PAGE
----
Distracted Driving Is Now an Epidemic in the U.S.
The perception that distracted driving is now an epidemic in this country—even though we all consider ourselves to be safe behind the wheel—just got more confirmation from new data compiled by auto insurer Everquote.
U.S. fatalities from traffic accidents rose 7.2% last year to 35,092—the largest increase in 50 years—and distracted driving played a role in 10% of those deaths, according National Highway Traffic Safety Administration figures released last month. NHTSA found that fatalities from “distraction-affected” crashes increased 8.8% to 3,477 from 3,197 for that period.
Given how many drivers seem to be on the phone, applying makeup, fiddling with radios, or texting while merging lanes, that figure might actually seem low.
Everquote’s research, based on a new survey of 2,300 drivers, stresses that cognitive dissonance. Everquote combined the survey responses with data gleaned from 35,000 U.S. drivers using its Everdrive app on smartphones, producing some thought-provoking conclusions.
For example, nearly every one (96%) of the survey respondents said he or she is a safe driver, but 56% of the same group admitted to using the phone while driving.
Data from the Everdrive app, on the other hand, revealed 96% of all drivers used their phones at least once in the past 30 days, and drivers averaged about one call per trip. For every 11 miles driven, the “average” driver is on the phone for 0.4 miles.
The survey does not distinguish between use of the phone for talking or for texting, which is arguably more dangerous. An Everquote spokesman said that, for privacy reasons, it has does not access that sort of data. What it does know is whether drivers unlock their phones and if the phone is moving consistent with a moving vehicle. Another wrinkle: Conversations will not register if the driver uses speaker phone or bluetooth and so does not actually pick up the handset.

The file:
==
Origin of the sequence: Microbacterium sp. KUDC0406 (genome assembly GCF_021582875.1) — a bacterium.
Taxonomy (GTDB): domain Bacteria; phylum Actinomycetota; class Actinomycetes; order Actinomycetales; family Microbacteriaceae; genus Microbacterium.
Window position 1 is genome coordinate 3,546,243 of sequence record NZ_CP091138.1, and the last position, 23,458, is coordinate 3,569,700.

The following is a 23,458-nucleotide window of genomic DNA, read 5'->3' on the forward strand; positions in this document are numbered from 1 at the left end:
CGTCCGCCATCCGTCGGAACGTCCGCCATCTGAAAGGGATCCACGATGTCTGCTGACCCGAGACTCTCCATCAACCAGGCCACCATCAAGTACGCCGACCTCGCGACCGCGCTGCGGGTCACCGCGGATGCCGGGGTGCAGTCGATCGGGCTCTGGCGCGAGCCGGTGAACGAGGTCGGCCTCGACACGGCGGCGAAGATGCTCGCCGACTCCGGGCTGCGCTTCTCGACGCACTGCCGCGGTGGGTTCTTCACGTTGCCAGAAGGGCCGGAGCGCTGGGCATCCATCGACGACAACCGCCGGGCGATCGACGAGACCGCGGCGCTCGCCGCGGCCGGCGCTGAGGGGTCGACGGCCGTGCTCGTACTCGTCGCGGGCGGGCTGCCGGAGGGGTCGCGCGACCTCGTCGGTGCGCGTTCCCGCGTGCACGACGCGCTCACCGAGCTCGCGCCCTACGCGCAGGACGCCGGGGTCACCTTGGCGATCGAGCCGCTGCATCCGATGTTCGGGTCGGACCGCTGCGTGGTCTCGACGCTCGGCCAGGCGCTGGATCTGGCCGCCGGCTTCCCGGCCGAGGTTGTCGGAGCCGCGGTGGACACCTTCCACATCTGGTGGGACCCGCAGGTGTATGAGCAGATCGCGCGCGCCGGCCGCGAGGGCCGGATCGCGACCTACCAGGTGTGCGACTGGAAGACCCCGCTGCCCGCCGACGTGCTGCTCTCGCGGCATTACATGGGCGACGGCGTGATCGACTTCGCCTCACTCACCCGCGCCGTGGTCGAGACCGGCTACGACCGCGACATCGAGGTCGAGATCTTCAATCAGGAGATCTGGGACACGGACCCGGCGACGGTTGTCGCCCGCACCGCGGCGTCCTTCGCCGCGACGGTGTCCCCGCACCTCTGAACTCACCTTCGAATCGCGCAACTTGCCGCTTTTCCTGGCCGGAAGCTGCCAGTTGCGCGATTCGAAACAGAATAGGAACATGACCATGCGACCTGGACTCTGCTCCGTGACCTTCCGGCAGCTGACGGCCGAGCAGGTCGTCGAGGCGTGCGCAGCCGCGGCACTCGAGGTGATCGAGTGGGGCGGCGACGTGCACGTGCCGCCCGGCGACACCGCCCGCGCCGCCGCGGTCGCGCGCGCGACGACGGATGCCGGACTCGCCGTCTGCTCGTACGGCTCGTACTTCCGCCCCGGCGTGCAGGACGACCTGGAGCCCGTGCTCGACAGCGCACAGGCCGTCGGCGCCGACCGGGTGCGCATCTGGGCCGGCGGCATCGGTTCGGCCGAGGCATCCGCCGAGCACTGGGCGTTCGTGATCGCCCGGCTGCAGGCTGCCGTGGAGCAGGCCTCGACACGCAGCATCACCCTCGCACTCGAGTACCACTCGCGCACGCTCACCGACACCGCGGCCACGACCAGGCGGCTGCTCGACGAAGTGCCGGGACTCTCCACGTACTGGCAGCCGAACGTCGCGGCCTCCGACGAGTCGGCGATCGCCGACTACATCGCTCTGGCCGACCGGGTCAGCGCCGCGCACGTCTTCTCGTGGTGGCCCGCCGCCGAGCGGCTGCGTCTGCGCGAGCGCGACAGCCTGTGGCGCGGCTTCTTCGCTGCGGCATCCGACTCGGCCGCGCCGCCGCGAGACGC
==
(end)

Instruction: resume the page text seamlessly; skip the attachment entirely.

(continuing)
Excessive speed, as always, is another big factor in traffic fatalities. NHTSA data found that deaths in crashes involving speeding rose 3% last year to 9,557 from 9,283.
But 42% of the surveyed drivers said they don’t consider going 10 mph over the speed limit to be speeding. Another 10% said they don’t think a 20 mph increase is speeding. Meanwhile, the app data showed that drivers speed at least 10 mph more than half of the time. National data shows that even a 10 mph speed increase ups the risk of a crash by 9.1%.
For more on self-driving cars, watch:
Unsurprisingly, most (81%) of drivers surveyed felt they are better, safer drivers than any self-driving car from Tesla (TSLA), Google (GOOG), or any other company could be. Meanwhile, 2015 research from McKinsey posits that self-driving cars will reduce crashes up to 90% over those driven in the traditional sense (by human drivers).
The scary thing is things may get worse, given that most automakers seem to be packing more “infotainment” gear in each new car produced these days.
Note: This story was updated with more information on what the survey measures and does not measure.